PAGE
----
Developing on WordPress using Git

WordPress uses Subversion (SVN) for revision management. Before Subversion, it used CVS. Right now, Git is a hot option in the SCM category. It offers really nice features such as decentralization, speed, fast and cheap local branching, better merging, more offline capabilities, staging of commits, and lots more. It’s premature to talk about moving WordPress core and plugins to another SCM system — we have a lot invested with Subversion and Trac. But be of good cheer. You can have your Git and commit to Subversion too! Here’s how I do it.

First, tools. You’ll need Git, obviously. But you’ll also need git-svn-diff, a Bash script that generates Subversion-compatible diffs.

Download git-svn-diff, put it somewhere in your path, and make it executable. Like this:

curl -L http://rkj.me/a1 > /usr/local/bin/git-svn-diff
sudo chmod +x /usr/local/bin/git-svn-diff

Next, to enable you to do git svn-diff instead of git-svn-diff, edit ~/.gitconfig and add this:

[alias]
	svn-diff = !git-svn-diff

This next step is going to take a while. You’re going to pull down WordPress’ SVN history using Git’s SVN support.

git svn clone -t tags -b branches -T trunk http://core.svn.wordpress.org/

You might want to let that run overnight. Really. It’s going to go through each changeset.

Once you’re done, you should be in the Git master branch, which corresponds to WordPress SVN’s trunk. WordPress’ branches are in remotes/{name}

To pull in the latest changes from SVN, use git svn rebase. Important rule: never modify the SVN branches (remotes/{name}). Instead, create a new topic branch.

For example, say that I’m going to work on a ticket for trunk. I’d create a new branch from remotes/trunk like this:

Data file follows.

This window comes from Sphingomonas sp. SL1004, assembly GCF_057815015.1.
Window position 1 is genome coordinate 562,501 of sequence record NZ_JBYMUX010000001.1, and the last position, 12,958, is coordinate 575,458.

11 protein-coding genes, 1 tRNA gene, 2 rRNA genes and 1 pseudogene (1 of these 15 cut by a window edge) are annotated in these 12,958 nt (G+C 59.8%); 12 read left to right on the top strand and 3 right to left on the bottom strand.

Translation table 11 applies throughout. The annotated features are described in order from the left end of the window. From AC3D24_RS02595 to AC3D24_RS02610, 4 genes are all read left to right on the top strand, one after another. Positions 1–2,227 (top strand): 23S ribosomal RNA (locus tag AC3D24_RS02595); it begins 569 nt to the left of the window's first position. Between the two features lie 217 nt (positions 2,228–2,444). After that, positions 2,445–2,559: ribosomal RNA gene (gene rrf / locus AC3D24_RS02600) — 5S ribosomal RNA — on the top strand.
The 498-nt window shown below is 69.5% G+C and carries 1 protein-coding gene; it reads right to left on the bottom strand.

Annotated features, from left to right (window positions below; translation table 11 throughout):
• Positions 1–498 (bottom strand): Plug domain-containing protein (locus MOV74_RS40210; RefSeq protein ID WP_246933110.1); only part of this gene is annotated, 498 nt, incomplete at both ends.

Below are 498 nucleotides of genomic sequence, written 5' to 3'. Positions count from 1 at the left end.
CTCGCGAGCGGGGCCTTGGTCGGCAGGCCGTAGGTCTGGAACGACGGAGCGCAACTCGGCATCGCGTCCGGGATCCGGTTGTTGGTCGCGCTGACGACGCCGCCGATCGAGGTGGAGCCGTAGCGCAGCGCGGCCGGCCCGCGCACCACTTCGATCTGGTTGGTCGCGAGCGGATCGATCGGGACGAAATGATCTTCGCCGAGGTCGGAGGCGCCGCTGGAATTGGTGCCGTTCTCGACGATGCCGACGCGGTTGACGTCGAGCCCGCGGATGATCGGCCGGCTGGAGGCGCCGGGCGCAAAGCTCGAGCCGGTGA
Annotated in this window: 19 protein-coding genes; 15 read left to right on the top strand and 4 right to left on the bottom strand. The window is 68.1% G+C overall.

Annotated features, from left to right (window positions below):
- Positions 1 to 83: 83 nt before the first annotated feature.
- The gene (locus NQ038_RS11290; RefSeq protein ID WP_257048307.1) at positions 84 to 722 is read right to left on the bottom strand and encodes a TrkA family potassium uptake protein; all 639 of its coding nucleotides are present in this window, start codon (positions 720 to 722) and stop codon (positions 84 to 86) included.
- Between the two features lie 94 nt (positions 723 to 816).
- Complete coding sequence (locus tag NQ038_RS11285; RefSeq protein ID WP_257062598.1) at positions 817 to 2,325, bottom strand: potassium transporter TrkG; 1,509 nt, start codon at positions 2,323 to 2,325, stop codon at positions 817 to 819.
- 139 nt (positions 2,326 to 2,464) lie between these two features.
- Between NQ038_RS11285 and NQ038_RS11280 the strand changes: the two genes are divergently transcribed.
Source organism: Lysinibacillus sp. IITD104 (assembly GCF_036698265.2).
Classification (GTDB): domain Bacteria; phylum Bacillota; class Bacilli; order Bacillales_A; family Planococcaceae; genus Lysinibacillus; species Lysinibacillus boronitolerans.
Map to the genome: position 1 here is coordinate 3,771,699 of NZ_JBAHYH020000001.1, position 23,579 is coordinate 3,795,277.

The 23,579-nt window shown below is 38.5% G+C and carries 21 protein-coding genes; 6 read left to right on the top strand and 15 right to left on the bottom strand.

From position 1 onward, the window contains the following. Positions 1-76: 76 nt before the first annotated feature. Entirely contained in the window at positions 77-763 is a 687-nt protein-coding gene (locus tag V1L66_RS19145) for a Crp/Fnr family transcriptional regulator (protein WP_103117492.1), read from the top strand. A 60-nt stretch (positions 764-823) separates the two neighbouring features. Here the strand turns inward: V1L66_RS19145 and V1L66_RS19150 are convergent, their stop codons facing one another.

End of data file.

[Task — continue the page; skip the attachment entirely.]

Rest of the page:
git checkout -b ticket-12345 remotes/trunk

That will create a new local Git branch called ticket-12345 based on SVN’s trunk, and then check it out (i.e. switch to it).

If you’re working on a WordPress SVN branch, you can do something like this:

git checkout -b ticket-12345 remotes/3.1

Do your work in the branch you created. You can make multiple local Git commits if you want, to break up your work into smaller chunks that make sense to you.

When you’re ready to submit your patch, use git-svn-diff to produce it.

git svn-diff > ~/12345.diff

If you have commit access, you can commit to Subversion from this topic branch. But be careful! First you should do git svn rebase to bring your patch up to date. Next, you should squash your local git commits, otherwise each one of them will be individually committed to SVN (hello, flood). So rebase your commits into one commit, like so:

git rebase -i remotes/trunk

Use “reword” on the first commit. Use “fixup” on the subsequent ones. That will roll the commits up into one. You’ll then be prompted to enter your amended commit message for that commit amalgam.

Ready? You can now commit to SVN using:

git svn dcommit

Git knows which remote SVN branch it came from when you checked out your topic branch. You can verify which one it is attached to by doing:

git svn info

A few tips:

Create a .gitignore file. This lists files or directories that you want Git to ignore. First, you want Git to ignore the .gitignore file itself! Next, you want Git to ignore your local wp-config.php Finally, you want to ignore any additional plugins, must-use plugins, themes, uploads, etc. Just do a git status and add anything that you don’t want to commit to WordPress or put in your patches.

I hope you found this helpful! Let me know if you have any questions.

Just you and your thoughts

In 2007, I wrote this about the job of software:

That’s when I know WordPress is doing its job: when people aren’t even aware they’re using it because they’re so busy using it!

I cited that more as a direction, than a goal. If the job of software is to get out of the way, it never completely reaches it — it just gets closer and closer. Sort of how dividing a number in half an infinite number of times never quite gets you to zero.

Today, in 2011, I took this screenshot of the Distraction-Free Writing interface for the upcoming WordPress 3.2:

screenshot of WordPress Distraction Free Writing interface. A title, and a body.

How’s that for getting out of your way?

WordPress Q & A: Week of September 27

Ricky asks:

Thanks for your time. I’m working on a site where I’d like members to be able to submit posts, but I’d like to be able to moderate them first before they go live.

Kinda similar to what WP can do for comments, I’d like to do for posts. Is that possible?